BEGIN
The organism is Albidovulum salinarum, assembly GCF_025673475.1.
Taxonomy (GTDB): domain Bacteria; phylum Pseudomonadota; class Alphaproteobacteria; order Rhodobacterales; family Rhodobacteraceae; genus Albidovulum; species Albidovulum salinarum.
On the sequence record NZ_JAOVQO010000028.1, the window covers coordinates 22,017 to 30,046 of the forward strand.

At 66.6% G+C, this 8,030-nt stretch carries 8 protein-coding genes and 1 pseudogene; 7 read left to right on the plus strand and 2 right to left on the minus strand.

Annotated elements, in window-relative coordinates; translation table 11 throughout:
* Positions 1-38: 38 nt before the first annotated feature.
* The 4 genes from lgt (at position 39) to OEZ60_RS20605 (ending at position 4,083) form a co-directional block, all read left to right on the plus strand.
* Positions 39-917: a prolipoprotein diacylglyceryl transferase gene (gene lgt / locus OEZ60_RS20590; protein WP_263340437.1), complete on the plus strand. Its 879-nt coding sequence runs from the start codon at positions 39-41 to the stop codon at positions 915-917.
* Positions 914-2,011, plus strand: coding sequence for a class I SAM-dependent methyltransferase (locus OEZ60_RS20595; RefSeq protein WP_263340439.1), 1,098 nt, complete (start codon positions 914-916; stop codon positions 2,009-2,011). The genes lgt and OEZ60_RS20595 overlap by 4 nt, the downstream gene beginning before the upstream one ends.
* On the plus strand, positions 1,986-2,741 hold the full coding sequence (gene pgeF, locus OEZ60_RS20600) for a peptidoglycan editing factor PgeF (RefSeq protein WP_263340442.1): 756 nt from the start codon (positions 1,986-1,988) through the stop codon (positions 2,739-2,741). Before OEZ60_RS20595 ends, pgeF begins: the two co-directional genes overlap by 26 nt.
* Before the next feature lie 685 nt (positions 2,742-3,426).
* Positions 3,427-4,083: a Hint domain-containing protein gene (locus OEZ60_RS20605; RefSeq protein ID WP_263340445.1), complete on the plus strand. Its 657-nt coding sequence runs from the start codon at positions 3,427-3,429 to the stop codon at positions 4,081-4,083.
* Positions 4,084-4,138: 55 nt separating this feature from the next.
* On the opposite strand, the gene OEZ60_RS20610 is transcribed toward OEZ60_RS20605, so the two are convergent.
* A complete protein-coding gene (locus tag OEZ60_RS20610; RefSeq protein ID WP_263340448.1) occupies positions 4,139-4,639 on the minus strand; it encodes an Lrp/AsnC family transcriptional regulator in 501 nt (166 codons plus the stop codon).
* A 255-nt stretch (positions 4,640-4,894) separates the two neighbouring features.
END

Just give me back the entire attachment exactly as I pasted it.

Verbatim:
The organism is Albidovulum salinarum, assembly GCF_025673475.1.
Taxonomy (GTDB): domain Bacteria; phylum Pseudomonadota; class Alphaproteobacteria; order Rhodobacterales; family Rhodobacteraceae; genus Albidovulum; species Albidovulum salinarum.
On the sequence record NZ_JAOVQO010000028.1, the window covers coordinates 22,017 to 30,046 of the forward strand.

At 66.6% G+C, this 8,030-nt stretch carries 8 protein-coding genes and 1 pseudogene; 7 read left to right on the plus strand and 2 right to left on the minus strand.

Annotated elements, in window-relative coordinates; translation table 11 throughout:
* Positions 1-38: 38 nt before the first annotated feature.
* The 4 genes from lgt (at position 39) to OEZ60_RS20605 (ending at position 4,083) form a co-directional block, all read left to right on the plus strand.
* Positions 39-917: a prolipoprotein diacylglyceryl transferase gene (gene lgt / locus OEZ60_RS20590; protein WP_263340437.1), complete on the plus strand. Its 879-nt coding sequence runs from the start codon at positions 39-41 to the stop codon at positions 915-917.
* Positions 914-2,011, plus strand: coding sequence for a class I SAM-dependent methyltransferase (locus OEZ60_RS20595; RefSeq protein WP_263340439.1), 1,098 nt, complete (start codon positions 914-916; stop codon positions 2,009-2,011). The genes lgt and OEZ60_RS20595 overlap by 4 nt, the downstream gene beginning before the upstream one ends.
* On the plus strand, positions 1,986-2,741 hold the full coding sequence (gene pgeF, locus OEZ60_RS20600) for a peptidoglycan editing factor PgeF (RefSeq protein WP_263340442.1): 756 nt from the start codon (positions 1,986-1,988) through the stop codon (positions 2,739-2,741). Before OEZ60_RS20595 ends, pgeF begins: the two co-directional genes overlap by 26 nt.
* Before the next feature lie 685 nt (positions 2,742-3,426).
* Positions 3,427-4,083: a Hint domain-containing protein gene (locus OEZ60_RS20605; RefSeq protein ID WP_263340445.1), complete on the plus strand. Its 657-nt coding sequence runs from the start codon at positions 3,427-3,429 to the stop codon at positions 4,081-4,083.
* Positions 4,084-4,138: 55 nt separating this feature from the next.
* On the opposite strand, the gene OEZ60_RS20610 is transcribed toward OEZ60_RS20605, so the two are convergent.
* A complete protein-coding gene (locus tag OEZ60_RS20610; RefSeq protein ID WP_263340448.1) occupies positions 4,139-4,639 on the minus strand; it encodes an Lrp/AsnC family transcriptional regulator in 501 nt (166 codons plus the stop codon).
* A 255-nt stretch (positions 4,640-4,894) separates the two neighbouring features.